STANLEY Thousands of dollars in tools, trailers, tires and other stolen items are sitting in an impound lot at the Mountrail County Sheriff's Department, waiting for owners to come forward to reclaim them.
The items were among those recovered in investigation that began in July 2012 and involved a rash of thefts in Burleigh, McKenzie, Mountrail and Ward counties and on the Fort Berthold Reservation.
Many of the thefts occurred at construction or oil-field sites and included stolen fuel and fuel tanks, nine vehicles and other large-ticket items. Mountrail County Sheriff Ken Halvorson estimated the total value at hundreds of thousands of dollars.
Mountrail County Sheriff Ken Halvorson, deputy Tim Helmer and chief deputy Corey Bristol stand among a collection of furniture, tools and other stolen items in a county impound building April 4.
Two utility trailers are among stolen items being held in an impound lot by the Mountrail County Sheriff’s Department, which is waiting for a rightful owners to come forward.
A number of items have gone back to their original owners. Halvorson said it is uncertain how much longer his office can hold the remaining impounded items before it becomes necessary to auction them to create more storage space in the county's impound building.
"We would much rather get it back to the rightful owner," said chief deputy Corey Bristol.
Convicted of the multi-county thefts was Daniel Gay, an enrolled member of the Three Affiliated Tribes. He pled guilty and was sentenced in North Central District Court during appearances in March to concurrent sentences of five years, with three years suspended and credit for time served. He had been held in jail since January.
Local and federal law agencies continue to investigate aspects of the case.
The sentences covered the thefts and methamphetamine possession. Among the thefts was a John Deere Gator, flat-bed trailer and about $4,000 in tools in Hope Village in December 2012. Those items were recovered and returned last year.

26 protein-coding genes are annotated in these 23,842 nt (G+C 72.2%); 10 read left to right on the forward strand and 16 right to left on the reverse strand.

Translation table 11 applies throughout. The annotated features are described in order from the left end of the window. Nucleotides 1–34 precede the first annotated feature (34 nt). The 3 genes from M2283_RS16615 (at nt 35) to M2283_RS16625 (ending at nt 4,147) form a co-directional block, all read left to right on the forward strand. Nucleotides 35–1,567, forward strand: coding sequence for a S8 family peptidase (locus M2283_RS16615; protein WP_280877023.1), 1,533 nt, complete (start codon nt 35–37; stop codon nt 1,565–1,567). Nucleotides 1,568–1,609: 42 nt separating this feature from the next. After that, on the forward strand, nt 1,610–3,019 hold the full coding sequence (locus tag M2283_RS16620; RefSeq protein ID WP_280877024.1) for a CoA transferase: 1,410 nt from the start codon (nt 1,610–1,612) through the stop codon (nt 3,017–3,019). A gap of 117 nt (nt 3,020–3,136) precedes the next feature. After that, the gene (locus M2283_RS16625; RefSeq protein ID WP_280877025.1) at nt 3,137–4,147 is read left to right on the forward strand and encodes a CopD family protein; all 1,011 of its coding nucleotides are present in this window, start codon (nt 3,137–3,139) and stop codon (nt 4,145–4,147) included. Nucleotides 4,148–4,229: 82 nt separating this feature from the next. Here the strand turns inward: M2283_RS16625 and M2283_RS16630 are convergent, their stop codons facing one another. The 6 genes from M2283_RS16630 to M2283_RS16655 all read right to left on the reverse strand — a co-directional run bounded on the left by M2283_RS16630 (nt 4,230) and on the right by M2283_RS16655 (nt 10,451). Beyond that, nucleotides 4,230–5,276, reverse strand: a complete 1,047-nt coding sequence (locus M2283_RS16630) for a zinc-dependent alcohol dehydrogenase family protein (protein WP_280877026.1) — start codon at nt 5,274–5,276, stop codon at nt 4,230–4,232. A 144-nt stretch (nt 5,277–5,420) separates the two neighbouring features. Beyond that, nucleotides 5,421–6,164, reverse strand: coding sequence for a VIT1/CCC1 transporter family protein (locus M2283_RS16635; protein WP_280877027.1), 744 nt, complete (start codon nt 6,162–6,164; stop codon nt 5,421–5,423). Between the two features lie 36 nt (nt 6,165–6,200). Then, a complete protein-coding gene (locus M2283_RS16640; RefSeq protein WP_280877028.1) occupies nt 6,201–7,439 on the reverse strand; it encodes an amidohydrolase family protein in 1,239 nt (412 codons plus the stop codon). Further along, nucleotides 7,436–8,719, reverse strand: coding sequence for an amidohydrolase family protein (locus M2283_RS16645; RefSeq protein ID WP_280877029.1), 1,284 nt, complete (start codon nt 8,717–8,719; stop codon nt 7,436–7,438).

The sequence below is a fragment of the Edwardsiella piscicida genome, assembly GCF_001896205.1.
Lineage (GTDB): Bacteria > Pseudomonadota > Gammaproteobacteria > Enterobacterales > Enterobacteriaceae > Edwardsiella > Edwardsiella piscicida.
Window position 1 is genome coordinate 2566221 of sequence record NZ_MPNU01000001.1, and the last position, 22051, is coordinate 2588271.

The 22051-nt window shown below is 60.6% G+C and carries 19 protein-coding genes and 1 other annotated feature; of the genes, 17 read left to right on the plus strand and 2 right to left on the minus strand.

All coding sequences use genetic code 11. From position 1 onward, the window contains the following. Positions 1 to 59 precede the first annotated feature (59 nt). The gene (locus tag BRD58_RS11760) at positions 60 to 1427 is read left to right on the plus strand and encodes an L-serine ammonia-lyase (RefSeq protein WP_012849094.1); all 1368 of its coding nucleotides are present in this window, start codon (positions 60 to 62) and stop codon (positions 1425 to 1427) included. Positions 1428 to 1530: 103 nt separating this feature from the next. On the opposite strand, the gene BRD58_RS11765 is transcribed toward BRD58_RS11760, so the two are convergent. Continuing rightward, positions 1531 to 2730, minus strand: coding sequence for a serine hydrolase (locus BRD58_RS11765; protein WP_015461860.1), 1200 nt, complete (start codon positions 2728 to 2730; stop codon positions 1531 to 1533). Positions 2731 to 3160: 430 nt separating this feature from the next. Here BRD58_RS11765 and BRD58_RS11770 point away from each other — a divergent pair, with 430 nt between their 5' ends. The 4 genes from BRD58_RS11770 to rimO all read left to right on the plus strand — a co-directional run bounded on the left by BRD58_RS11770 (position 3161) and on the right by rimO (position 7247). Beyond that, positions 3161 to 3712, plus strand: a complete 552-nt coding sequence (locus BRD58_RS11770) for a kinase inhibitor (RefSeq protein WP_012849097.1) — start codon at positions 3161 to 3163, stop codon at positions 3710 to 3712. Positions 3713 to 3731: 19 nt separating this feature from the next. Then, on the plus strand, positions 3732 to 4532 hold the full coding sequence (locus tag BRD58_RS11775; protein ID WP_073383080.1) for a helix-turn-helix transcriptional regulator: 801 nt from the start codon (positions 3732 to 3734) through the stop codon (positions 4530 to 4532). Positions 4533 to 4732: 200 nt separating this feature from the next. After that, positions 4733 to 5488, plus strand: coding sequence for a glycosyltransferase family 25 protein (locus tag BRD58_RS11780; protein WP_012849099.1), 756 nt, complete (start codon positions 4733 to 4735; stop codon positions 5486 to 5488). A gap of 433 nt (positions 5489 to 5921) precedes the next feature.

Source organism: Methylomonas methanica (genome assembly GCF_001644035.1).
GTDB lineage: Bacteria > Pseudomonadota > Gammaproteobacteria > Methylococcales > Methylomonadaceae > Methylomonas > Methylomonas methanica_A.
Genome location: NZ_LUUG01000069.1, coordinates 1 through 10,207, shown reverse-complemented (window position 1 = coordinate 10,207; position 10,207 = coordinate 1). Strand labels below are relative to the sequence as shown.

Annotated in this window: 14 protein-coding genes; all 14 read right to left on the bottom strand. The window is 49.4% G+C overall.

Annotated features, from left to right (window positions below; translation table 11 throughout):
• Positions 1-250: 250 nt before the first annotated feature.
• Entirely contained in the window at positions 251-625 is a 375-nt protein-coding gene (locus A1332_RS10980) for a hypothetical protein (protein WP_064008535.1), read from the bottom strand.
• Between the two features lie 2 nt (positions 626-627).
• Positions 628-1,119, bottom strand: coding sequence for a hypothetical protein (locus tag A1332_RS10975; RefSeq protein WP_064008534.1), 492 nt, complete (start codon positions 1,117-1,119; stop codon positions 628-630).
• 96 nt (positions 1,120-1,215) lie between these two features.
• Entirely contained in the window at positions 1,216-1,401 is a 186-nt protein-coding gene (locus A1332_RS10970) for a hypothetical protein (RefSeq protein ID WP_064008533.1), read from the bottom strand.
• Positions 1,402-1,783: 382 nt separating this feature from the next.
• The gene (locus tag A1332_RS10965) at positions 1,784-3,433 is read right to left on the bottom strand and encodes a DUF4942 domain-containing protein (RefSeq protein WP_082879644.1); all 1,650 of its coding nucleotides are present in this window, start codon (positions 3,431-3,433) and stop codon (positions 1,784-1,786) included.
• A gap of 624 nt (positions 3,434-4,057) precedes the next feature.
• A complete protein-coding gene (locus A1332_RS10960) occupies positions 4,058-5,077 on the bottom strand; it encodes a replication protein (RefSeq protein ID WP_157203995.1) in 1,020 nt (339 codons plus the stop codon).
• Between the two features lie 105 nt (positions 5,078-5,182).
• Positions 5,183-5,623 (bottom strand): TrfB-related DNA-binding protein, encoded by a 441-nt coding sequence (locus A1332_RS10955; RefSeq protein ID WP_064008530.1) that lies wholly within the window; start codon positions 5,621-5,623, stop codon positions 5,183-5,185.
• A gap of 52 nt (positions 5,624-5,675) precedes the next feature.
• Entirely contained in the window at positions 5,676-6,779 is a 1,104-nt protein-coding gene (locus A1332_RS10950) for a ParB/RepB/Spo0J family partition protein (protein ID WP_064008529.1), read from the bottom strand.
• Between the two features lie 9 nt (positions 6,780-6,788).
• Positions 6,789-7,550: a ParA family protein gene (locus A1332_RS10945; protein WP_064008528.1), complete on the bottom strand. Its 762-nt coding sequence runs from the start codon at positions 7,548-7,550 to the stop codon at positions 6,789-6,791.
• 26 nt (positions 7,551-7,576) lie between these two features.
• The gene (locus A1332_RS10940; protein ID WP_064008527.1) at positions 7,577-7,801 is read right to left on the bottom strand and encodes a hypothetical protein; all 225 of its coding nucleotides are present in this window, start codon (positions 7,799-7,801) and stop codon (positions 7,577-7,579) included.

The break in the case for law enforcement came when Gay was confronted by an oil-field worker while allegedly stealing diesel fuel. The worker obtained a vehicle description and license number that led officers to Gay's residence in February 2013. The department recovered a number of items that it believed to be related to reported break-ins to storage units at rig work sites. Clothing, air conditioning units, heaters, acetylene tanks, tools, generators, diesel were among items were taken.
"The only relief we had from him stealing was when he was in jail," Bristol said. The Mountrail County Sheriff's Department saw its theft reports drop from three to five a day to a few calls a week, he said.
Gay had been in custody at various times in 2013 but was released or bonded out, which created opportunity for additional thefts, Halvorson said.
Bristol said Gay did not appear to have sold many of the stolen items, other than fuel. Multiple socket sets and electrical generators as well as household appliances such as a refrigerator and washer and dryer were among items confiscated by law enforcement.
Mountrail deputy Tim Helmer estimated that 80 percent of the thefts were from oil-field sites. Many of those companies may have simply replaced the items and not filed theft reports, which also makes their return difficult.
"One of the things we want to emphasize is if they have a loss, report it," Halvorson said. "It helps immensely."
Companies or individuals who believe they may have property among the stolen items recovered should contact the sheriff's office with serial numbers, make, model or other identifying information.
Bristol said many of the owners of tools and other items stolen from construction sites in the Bismarck area had labeled them, which is making recovery much easier. The sheriff's department recommends recording serial numbers, taking photos and labeling inventory as a standard practice. Labeling can deter theft by making stolen items more difficult to sell.
The Mountrail sheriff's department also recommends that companies secure equipment when unattended, even if it means removing a trailer hitch or wheel, to discourage theft.